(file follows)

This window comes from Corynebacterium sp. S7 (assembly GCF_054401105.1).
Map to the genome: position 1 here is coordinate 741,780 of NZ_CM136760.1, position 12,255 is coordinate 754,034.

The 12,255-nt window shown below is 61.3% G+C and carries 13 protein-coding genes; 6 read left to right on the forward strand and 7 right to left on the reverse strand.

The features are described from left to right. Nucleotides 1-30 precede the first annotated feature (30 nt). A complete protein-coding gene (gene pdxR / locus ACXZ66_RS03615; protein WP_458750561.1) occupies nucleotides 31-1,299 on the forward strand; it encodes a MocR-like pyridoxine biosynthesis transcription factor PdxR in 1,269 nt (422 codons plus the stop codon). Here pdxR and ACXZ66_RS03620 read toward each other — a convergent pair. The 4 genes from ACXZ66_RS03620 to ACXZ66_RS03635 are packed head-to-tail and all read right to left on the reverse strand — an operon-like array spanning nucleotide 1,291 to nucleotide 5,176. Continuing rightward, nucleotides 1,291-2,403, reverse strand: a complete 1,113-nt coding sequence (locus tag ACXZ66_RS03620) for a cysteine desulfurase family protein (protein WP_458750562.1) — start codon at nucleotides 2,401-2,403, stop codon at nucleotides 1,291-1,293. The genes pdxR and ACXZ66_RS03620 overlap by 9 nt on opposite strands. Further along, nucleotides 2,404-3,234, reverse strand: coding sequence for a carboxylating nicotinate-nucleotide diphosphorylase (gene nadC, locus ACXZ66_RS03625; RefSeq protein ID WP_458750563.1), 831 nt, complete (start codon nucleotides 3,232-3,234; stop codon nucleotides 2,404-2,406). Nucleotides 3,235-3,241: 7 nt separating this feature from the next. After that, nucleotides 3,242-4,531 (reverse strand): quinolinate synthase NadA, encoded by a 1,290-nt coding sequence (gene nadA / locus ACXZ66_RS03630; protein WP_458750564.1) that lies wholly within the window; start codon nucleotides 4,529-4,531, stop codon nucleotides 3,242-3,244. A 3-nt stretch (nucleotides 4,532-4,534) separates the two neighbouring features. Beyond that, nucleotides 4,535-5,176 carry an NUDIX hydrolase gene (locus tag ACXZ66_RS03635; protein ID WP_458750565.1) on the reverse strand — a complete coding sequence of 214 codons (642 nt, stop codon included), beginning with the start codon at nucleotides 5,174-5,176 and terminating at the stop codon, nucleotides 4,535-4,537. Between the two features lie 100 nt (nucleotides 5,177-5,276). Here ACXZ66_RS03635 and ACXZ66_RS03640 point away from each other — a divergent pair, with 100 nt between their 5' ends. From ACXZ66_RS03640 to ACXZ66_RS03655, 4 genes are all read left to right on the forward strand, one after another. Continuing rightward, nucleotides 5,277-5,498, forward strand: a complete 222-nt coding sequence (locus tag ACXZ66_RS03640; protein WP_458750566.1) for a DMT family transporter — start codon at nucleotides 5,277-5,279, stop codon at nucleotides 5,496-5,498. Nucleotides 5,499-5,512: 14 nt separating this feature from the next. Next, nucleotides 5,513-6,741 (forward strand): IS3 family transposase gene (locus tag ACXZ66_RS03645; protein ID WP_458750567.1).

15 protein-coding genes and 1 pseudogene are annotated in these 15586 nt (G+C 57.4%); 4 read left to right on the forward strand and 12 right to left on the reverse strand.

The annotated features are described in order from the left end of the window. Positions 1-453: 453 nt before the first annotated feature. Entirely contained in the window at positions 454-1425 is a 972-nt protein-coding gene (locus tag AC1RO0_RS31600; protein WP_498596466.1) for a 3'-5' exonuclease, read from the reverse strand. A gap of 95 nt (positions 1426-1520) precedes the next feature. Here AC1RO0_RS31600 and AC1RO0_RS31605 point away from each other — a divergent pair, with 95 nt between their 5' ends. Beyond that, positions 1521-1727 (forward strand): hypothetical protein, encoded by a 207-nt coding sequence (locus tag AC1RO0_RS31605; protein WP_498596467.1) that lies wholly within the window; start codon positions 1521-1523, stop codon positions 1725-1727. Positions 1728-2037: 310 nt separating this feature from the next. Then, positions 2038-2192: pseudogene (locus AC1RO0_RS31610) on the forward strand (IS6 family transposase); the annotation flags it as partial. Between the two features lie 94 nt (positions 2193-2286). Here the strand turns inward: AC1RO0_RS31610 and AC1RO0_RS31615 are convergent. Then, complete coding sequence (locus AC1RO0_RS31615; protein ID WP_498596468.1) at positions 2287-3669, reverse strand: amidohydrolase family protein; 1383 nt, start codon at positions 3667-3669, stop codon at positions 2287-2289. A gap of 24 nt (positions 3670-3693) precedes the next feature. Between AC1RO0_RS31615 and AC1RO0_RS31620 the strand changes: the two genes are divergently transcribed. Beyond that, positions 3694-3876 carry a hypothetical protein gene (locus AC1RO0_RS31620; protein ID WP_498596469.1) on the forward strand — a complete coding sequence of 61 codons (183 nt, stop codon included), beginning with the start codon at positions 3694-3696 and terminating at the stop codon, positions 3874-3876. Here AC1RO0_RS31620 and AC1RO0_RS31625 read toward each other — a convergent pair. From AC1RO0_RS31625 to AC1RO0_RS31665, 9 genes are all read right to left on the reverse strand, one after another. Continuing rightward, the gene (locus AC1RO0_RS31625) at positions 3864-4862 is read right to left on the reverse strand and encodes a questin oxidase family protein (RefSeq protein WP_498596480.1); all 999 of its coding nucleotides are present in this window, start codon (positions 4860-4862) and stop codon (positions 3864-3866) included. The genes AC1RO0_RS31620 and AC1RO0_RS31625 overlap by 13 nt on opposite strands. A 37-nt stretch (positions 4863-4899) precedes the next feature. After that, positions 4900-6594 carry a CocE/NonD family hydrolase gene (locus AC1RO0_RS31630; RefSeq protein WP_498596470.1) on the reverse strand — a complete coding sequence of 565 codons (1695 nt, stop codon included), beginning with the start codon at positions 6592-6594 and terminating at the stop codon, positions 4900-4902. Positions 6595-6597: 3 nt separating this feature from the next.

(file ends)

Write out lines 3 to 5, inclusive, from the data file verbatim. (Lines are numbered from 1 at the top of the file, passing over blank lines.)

The 12,255-nt window shown below is 61.3% G+C and carries 13 protein-coding genes; 6 read left to right on the forward strand and 7 right to left on the reverse strand.

The features are described from left to right. Nucleotides 1-30 precede the first annotated feature (30 nt). A complete protein-coding gene (gene pdxR / locus ACXZ66_RS03615; protein WP_458750561.1) occupies nucleotides 31-1,299 on the forward strand; it encodes a MocR-like pyridoxine biosynthesis transcription factor PdxR in 1,269 nt (422 codons plus the stop codon). Here pdxR and ACXZ66_RS03620 read toward each other — a convergent pair. The 4 genes from ACXZ66_RS03620 to ACXZ66_RS03635 are packed head-to-tail and all read right to left on the reverse strand — an operon-like array spanning nucleotide 1,291 to nucleotide 5,176. Continuing rightward, nucleotides 1,291-2,403, reverse strand: a complete 1,113-nt coding sequence (locus tag ACXZ66_RS03620) for a cysteine desulfurase family protein (protein WP_458750562.1) — start codon at nucleotides 2,401-2,403, stop codon at nucleotides 1,291-1,293. The genes pdxR and ACXZ66_RS03620 overlap by 9 nt on opposite strands. Further along, nucleotides 2,404-3,234, reverse strand: coding sequence for a carboxylating nicotinate-nucleotide diphosphorylase (gene nadC, locus ACXZ66_RS03625; RefSeq protein ID WP_458750563.1), 831 nt, complete (start codon nucleotides 3,232-3,234; stop codon nucleotides 2,404-2,406). Nucleotides 3,235-3,241: 7 nt separating this feature from the next. After that, nucleotides 3,242-4,531 (reverse strand): quinolinate synthase NadA, encoded by a 1,290-nt coding sequence (gene nadA / locus ACXZ66_RS03630; protein WP_458750564.1) that lies wholly within the window; start codon nucleotides 4,529-4,531, stop codon nucleotides 3,242-3,244. A 3-nt stretch (nucleotides 4,532-4,534) separates the two neighbouring features. Beyond that, nucleotides 4,535-5,176 carry an NUDIX hydrolase gene (locus tag ACXZ66_RS03635; protein ID WP_458750565.1) on the reverse strand — a complete coding sequence of 214 codons (642 nt, stop codon included), beginning with the start codon at nucleotides 5,174-5,176 and terminating at the stop codon, nucleotides 4,535-4,537. Between the two features lie 100 nt (nucleotides 5,177-5,276). Here ACXZ66_RS03635 and ACXZ66_RS03640 point away from each other — a divergent pair, with 100 nt between their 5' ends. From ACXZ66_RS03640 to ACXZ66_RS03655, 4 genes are all read left to right on the forward strand, one after another. Continuing rightward, nucleotides 5,277-5,498, forward strand: a complete 222-nt coding sequence (locus tag ACXZ66_RS03640; protein WP_458750566.1) for a DMT family transporter — start codon at nucleotides 5,277-5,279, stop codon at nucleotides 5,496-5,498. Nucleotides 5,499-5,512: 14 nt separating this feature from the next. Next, nucleotides 5,513-6,741 (forward strand): IS3 family transposase gene (locus tag ACXZ66_RS03645; protein ID WP_458750567.1).

15 protein-coding genes and 1 pseudogene are annotated in these 15586 nt (G+C 57.4%); 4 read left to right on the forward strand and 12 right to left on the reverse strand.